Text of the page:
How Healing Yourself Can Help Heal the World
In the wake of the World Trade Center terrorist attack, we all face fundamental questions that go beyond our reactions of grief, anger and fear. How do we create peace? How do we contribute to building a world free of anger, fear and hatred?
The World Trade Center attack made one thing very clear: we are all interdependent. We are part not only of a local and national community but also of a global community. Whatever benefits that global community will benefit us, and whatever harms that global community will harm us. Similarly, who we are and what we do will either benefit the global community or harm it. Each of us needs to be supported by our community�the earth. We also need to be individuals who support that community. We are cells in a larger organism. Each of us either brings vitality and health into the larger organism or becomes a source of weakness and illness. So where do we start? How do we become who we need to be?
Here�s a story that can provide an answer. Thich Nhat Hanh, the Buddhist monk who helped save thousands of Vietnamese orphans, faced the devastation of war head-on. In the midst of bombings and chemical warfare, he organized his fellow monks in daily rescue operations of helpless children. Often his helpers came to him saying, �I can�t take it anymore, it�s too horrible, frightening, exhausting, I�m too angry and scared.� He would smile sweetly, and then say kindly, �Just breathe. When the pain or fear come to you, breathe. Feel your breath in, feel your breath out.� And somehow the monks found this healing, strengthening. They went on, they endured and did much more than that. They accomplished wonderful healing work, creating a safe haven for the next generation.
�Just breathe.� Such a simple idea, with such profoundly healing consequences, first for ourselves and then for others. Years ago, when I was crippled by illness, I began to pay attention to my breathing, just to notice it and follow it. Doing this daily, I gradually became calmer. I found an anchor for myself, a safe haven when my mind wanted to be obsessed by my pain or my anxiety. My breath helped refocus me. And then other changes began to unfold. By simply breathing, I began to enjoy the feeling of my body, to feel present, alive. I began to be able to stay compassionately with my own pains, hurts, loneliness, anger, to breathe through these feelings. Instead of running away from myself, or acting out my fears on others, I was for the first time a real friend to myself. I heard myself, soothed myself, listened and breathed, in much the way that a mother provides a compassionate presence for her children. And as I did this, not only did health and strength return. I also learned how to be calmer in the face of difficult events. I breathed my way through them, found a ground and center.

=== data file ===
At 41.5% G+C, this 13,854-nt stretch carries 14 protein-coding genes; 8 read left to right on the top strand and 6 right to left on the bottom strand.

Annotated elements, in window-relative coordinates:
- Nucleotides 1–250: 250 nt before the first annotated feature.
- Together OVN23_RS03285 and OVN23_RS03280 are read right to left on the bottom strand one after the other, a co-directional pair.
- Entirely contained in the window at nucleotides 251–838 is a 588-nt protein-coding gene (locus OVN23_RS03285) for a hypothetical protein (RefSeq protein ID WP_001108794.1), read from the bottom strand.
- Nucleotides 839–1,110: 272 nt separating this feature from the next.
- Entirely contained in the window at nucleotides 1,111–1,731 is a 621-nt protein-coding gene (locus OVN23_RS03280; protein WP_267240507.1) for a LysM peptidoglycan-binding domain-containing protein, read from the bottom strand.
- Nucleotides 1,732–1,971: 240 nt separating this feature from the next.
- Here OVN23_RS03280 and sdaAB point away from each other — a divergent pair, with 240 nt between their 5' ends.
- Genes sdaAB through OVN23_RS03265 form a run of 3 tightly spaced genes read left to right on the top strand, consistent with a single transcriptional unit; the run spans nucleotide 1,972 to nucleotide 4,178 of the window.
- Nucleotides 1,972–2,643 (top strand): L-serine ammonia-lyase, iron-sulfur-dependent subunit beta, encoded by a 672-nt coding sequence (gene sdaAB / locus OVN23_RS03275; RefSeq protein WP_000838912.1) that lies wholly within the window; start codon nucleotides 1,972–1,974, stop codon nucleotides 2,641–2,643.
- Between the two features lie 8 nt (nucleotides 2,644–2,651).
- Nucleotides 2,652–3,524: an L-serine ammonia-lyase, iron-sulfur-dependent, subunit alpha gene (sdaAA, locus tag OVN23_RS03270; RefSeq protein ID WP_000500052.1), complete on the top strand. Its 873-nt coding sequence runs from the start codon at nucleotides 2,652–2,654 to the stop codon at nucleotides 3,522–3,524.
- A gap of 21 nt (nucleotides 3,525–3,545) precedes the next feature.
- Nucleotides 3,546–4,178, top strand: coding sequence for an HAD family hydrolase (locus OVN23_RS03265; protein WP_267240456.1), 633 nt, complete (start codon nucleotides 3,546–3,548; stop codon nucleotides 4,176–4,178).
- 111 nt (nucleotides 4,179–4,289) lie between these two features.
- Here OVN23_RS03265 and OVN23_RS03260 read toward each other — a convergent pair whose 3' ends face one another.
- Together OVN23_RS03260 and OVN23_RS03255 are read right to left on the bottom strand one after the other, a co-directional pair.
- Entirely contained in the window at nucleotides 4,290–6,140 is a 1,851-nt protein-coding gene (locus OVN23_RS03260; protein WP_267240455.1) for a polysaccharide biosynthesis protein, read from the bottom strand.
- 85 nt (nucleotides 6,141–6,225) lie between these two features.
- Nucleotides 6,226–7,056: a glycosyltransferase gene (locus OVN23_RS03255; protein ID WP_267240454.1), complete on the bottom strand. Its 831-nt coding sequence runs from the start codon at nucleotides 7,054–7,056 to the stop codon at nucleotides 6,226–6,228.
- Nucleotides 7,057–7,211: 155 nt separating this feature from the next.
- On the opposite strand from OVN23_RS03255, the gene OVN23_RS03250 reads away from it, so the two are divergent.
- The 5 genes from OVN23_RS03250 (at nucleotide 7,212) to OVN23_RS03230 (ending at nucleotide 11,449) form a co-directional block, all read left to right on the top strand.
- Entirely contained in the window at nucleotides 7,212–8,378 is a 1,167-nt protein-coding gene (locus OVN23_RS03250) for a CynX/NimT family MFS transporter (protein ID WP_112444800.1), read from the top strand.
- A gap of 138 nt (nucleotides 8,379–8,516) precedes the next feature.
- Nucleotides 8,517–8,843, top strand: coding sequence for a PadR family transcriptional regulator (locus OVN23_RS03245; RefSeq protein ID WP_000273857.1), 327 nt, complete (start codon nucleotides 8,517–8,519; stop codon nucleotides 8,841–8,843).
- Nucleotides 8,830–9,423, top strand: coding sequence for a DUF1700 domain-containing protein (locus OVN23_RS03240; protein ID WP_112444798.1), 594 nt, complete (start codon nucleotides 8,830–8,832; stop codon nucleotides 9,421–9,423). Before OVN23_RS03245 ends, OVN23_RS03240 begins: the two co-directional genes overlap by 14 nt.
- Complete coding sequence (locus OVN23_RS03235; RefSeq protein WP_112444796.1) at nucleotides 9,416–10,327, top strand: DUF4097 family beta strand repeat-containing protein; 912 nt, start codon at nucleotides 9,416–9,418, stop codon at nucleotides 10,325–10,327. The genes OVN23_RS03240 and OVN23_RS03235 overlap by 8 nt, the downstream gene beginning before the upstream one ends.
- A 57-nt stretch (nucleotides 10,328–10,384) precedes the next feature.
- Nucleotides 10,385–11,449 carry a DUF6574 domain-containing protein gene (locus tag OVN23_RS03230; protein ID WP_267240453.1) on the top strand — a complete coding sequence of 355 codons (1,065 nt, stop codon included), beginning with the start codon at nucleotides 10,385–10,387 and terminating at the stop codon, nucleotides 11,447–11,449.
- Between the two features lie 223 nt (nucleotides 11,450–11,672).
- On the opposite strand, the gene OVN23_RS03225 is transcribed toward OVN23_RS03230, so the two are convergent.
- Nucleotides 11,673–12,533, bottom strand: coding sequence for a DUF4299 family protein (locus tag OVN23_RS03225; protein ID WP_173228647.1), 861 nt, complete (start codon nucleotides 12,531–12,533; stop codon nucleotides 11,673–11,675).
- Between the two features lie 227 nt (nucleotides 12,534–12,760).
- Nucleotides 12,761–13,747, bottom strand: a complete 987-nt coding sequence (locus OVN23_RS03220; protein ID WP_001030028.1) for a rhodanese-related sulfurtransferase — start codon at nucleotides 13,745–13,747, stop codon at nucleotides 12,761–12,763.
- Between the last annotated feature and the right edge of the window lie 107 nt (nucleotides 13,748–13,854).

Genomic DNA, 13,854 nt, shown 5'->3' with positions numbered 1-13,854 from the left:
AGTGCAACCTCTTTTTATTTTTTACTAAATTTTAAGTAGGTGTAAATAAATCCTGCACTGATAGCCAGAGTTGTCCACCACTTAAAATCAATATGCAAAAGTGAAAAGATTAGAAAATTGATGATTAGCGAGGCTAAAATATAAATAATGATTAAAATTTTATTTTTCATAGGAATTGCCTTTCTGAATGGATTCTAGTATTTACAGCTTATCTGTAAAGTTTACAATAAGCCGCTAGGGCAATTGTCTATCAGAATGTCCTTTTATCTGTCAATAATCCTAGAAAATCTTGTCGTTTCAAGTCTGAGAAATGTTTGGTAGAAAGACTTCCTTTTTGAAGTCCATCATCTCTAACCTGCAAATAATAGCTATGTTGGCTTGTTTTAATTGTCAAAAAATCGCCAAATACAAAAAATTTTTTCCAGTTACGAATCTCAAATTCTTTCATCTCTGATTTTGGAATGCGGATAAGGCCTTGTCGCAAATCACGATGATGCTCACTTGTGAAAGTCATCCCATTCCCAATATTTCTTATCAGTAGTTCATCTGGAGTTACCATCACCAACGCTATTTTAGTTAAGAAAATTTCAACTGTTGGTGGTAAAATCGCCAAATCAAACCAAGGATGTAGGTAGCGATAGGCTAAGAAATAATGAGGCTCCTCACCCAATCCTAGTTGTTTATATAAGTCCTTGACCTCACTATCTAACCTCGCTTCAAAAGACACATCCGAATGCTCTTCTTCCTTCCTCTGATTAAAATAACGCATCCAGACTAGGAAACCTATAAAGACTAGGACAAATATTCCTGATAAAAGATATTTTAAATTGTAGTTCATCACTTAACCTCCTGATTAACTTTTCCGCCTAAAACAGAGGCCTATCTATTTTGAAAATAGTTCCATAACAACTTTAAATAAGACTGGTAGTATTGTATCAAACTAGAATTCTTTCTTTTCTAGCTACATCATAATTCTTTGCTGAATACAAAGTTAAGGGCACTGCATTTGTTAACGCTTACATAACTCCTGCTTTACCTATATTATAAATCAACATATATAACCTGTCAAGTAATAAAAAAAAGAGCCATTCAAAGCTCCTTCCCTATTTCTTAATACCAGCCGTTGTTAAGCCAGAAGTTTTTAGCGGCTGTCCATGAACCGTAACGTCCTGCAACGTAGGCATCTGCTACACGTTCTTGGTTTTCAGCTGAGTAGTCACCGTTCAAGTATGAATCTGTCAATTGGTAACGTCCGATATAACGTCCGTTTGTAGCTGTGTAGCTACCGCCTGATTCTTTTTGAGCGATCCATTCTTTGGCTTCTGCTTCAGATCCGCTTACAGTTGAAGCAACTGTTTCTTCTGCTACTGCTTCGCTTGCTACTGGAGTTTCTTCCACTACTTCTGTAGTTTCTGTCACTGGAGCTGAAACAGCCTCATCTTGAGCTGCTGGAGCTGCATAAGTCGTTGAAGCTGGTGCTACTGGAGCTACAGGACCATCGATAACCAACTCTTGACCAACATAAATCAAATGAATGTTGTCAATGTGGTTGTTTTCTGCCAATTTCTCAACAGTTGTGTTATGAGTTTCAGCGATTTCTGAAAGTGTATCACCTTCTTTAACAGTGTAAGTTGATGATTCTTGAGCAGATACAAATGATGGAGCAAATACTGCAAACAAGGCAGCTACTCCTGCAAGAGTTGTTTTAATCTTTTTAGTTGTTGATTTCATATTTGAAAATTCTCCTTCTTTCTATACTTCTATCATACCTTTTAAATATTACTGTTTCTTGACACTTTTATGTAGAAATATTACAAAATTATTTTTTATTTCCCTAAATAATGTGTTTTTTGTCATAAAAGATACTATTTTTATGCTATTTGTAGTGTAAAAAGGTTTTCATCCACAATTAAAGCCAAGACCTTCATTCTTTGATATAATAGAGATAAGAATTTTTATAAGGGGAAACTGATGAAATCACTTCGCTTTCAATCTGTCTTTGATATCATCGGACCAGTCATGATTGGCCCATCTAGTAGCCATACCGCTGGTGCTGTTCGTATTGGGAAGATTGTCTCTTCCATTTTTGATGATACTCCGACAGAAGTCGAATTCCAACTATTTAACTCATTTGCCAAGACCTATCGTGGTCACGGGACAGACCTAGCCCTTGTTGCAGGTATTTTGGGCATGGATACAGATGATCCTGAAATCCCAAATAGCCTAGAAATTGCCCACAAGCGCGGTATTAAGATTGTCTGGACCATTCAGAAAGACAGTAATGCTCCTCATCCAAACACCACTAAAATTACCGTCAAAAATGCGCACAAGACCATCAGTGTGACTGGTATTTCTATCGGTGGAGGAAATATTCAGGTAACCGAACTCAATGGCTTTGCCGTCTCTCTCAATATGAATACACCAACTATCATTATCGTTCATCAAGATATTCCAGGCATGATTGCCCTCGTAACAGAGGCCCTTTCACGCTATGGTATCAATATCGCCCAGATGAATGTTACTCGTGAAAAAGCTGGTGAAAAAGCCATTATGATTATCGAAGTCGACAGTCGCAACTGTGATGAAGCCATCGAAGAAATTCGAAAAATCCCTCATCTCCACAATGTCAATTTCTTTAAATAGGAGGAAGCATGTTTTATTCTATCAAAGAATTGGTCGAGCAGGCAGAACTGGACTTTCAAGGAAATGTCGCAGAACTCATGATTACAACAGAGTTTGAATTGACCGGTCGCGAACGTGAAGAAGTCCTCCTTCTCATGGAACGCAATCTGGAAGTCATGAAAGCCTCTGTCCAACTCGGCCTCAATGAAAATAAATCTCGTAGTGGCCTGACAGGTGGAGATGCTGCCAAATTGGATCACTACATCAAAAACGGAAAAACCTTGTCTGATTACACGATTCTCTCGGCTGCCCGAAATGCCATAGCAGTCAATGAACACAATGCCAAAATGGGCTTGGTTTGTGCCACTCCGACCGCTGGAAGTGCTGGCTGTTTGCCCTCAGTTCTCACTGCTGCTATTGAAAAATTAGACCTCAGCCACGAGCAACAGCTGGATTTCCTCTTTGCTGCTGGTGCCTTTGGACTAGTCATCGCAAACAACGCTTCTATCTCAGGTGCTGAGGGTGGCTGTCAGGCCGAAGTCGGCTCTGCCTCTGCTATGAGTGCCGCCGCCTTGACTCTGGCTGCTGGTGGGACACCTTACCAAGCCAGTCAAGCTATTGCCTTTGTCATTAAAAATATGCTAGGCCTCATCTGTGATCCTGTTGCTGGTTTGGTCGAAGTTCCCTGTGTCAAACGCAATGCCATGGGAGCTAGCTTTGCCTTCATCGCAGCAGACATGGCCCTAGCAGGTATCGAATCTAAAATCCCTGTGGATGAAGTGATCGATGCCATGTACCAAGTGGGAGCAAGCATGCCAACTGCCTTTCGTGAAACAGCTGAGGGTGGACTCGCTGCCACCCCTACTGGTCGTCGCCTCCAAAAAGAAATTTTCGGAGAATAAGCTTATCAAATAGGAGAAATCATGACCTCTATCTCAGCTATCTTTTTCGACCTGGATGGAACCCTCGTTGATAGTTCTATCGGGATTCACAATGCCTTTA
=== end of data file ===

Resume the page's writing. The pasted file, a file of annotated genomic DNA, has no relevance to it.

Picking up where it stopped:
Then the next miracle happened. Because I was calmer inside, I could see and hear and feel where others were more clearly, without draining my own energy. I began to appreciate others more deeply, to care more, and to help, all without depleting myself. And if someone needed guidance out of their own fear or anger or other negative patterns, I could find a way to offer that more effectively than in the past, when I might have been critical, judgmental or irritable.
I discovered a simple, age-old truth. By learning to be with myself, to bring peace to myself, I could be more effective both in creating happiness in my own life and in offering a helping hand to others.
So, dear reader, the world needs you. It needs you to be at peace, and to bring strength to yourself and to the world through your peace. Take the time today and every day to sit quietly and do nothing but breathe. Follow your breath, feel your body, welcome yourself into feeling yourself, feeling your aliveness, being with you. No matter where you are, just breathe and be with you. Make no judgments. Just breathe, listen and feel, and accept who you are. This is the ultimate act of love. Loving kindness to yourself will eventually help heal the world. God bless you.
�2001, Ingrid Bacci, Ph.D., The Art of Effortless Living and the Effortless Practice Audio Program are available at a discount on